HS2 Phase One Hybrid Bill underpinned by fatally flawed business case: still assumes people don’t work on trains

25th November 2013 Detailed analysis by HS2 Action Alliance of the fifth HS2 business case that underpins the Phase 1 Hybrid Bill (first reading Monday, 25th November) shows it has eight fatal flaws.

  1. Return on investment – In 2010 the claimed BCR (return for every £1 spent) for Phase 1 was 2.4. In 2011 the BCR was 1.6. Now it’s fallen to 1.4. But to boost the BCR the DfT has now broken its own protocols and included the Wider Economic Impact to concoct a BCR of 1.7. The net cost to the taxpayer for the full “Y” has increased from £25.7bn to £31,5bn.
  2.  People don’t work on trains – Unbelievably the business case has not been adjusted to take account of the fact that people work on trains. As a result half – £12 billion – of HS2’s claimed Phase 1 benefits still rely on this laughable assumption. Stripping this out reduces the BCR to a realistic, but paltry, 0.71.
  3. WCML is not full – the only line into London that is less busy peak time than WCML (60 percent) is St Pancreas at 41 percent (HS1 domestic trains). Paddington’s peak period passenger load factor is 99 percent and Waterloo’s is 91 percent.
  4. Unrealistic passenger forecasts – the business case projects ‘conservative’ WCML annual passenger growth of 2.5% until 2036. Current passenger growth is just 0.9%[1]. ECML passenger growth is even lower at only 0.5%. No allowance is made for existing train companies dropping prices when HS2 launches and the resulting reduction in passenger numbers on HS2.
  5. Artificially low ticket prices – passenger demand projections assume that there will be no premium charged on HS2 tickets. HS1 charges 20 percent premium over normal service.
  6. Environmentally unsound – a tiny one percent of passengers will transfer from air and a just four percent from cars. 26 percent of passengers will be new journeys. 350kph trains use three times more energy than 200kph trains. HS2 sacrifices countryside for speed that is now “almost irrelevant” according to the Patrick McLoughlin.
  7. Alternatives are not all or nothing – 51m’s alternative to HS2 doubles WCML passenger capacity for less than 10 percent of the capital cost of HS2. It can be deliver capacity as required rather than all or nothing as HS2. No benefit with HS2 until 2026.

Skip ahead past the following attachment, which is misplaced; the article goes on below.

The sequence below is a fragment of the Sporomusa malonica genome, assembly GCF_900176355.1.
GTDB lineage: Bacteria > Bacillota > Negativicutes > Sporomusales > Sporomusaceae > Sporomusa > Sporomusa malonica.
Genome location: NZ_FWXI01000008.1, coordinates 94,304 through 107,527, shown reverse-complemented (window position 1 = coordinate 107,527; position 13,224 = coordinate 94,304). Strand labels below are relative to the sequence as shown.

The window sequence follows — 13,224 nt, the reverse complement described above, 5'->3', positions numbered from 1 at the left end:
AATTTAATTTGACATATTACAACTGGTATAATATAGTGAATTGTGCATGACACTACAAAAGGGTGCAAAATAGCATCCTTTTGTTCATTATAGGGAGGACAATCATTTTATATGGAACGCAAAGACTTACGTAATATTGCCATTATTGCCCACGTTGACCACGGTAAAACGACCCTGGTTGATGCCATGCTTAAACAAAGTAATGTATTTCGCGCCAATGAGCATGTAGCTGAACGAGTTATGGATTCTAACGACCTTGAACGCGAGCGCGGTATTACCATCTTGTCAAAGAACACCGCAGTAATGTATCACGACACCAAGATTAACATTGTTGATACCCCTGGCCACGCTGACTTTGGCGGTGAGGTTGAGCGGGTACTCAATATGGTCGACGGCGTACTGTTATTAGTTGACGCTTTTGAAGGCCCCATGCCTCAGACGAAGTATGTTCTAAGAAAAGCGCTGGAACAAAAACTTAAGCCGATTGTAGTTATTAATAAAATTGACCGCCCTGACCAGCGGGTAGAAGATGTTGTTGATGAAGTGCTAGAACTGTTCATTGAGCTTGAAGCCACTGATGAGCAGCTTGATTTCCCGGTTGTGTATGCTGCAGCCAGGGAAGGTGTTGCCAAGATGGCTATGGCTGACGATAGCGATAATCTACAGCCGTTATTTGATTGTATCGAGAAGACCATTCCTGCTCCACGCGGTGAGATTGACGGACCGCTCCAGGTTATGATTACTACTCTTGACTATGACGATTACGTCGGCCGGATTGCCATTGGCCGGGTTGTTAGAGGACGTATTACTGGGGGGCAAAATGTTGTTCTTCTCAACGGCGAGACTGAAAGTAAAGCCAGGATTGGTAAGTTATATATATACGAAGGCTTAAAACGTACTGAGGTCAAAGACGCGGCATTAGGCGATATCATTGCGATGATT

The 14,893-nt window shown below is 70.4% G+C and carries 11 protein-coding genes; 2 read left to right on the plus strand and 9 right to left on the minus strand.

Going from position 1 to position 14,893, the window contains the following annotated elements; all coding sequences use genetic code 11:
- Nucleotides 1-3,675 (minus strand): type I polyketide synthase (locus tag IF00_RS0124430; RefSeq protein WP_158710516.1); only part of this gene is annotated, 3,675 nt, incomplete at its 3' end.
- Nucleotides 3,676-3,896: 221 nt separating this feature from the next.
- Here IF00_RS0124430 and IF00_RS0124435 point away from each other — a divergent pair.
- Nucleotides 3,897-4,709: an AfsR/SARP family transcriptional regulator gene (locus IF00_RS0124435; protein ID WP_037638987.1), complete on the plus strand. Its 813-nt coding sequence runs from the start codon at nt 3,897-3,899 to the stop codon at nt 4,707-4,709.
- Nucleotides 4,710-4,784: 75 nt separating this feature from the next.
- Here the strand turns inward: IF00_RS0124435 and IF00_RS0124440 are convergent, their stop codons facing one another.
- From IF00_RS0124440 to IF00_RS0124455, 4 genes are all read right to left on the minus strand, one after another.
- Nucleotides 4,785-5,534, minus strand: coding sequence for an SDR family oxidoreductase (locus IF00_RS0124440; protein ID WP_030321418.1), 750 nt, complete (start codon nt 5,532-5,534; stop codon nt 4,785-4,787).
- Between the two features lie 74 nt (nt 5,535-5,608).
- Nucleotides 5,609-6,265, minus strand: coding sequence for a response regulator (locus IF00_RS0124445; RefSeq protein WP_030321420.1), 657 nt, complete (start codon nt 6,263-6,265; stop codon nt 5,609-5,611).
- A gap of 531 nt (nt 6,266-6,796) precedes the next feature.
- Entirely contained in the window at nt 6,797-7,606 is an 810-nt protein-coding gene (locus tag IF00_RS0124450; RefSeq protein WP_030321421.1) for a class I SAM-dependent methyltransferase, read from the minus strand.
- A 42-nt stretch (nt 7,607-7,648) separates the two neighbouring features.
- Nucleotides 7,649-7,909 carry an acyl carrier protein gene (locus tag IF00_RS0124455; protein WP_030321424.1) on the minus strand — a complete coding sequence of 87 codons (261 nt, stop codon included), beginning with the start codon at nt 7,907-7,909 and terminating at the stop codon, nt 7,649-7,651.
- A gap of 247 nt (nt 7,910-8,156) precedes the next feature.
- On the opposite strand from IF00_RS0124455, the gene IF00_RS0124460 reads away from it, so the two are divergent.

8. 50% increase in value of cuts to current services: the business case demands £8.3 billion of cuts to current services. This is a 50 percent increase on the £5.5 billion of cuts included in the fourth business case. The cuts will leave a dozen towns and cities with at least one fewer direct London train per hour. Wilmslow (in Osborne’s constituency) will be left with no direct trains to London at all after Phase 1 of Hs2 opens.

Commenting on the fatal flaws in the fifth business case, Hilary Wharf, Director, HS2 Action Alliance, said;

“The business case for HS2 has always been unacceptably weak. The fifth version is just putting lipstick on the pig.

“Honest analysis shows a return of less than 50p for every £1 spent. Add inflated passenger forecasts and artificially low ticket prices and you are left with a £50 billion political vanity project that generations of taxpayers will be paying for with little or no benefit.”

Ends

Note to editors:

HS2AA is a national not for profit organisation working with over 100 local groups who believe HS2 does not represent an effective answer to the UK’s transport, economic or environmental needs. HS2AA has focussed on an evidence based approach to challenging the business case, the environmental case and compensation arrangements.

For more information please contact:

Richard Houghton

HS2AA

T: +44 (0) 7803 178 037

Email: richardwhoughton@gmail.com

 



[1] Stagecoach Annual Report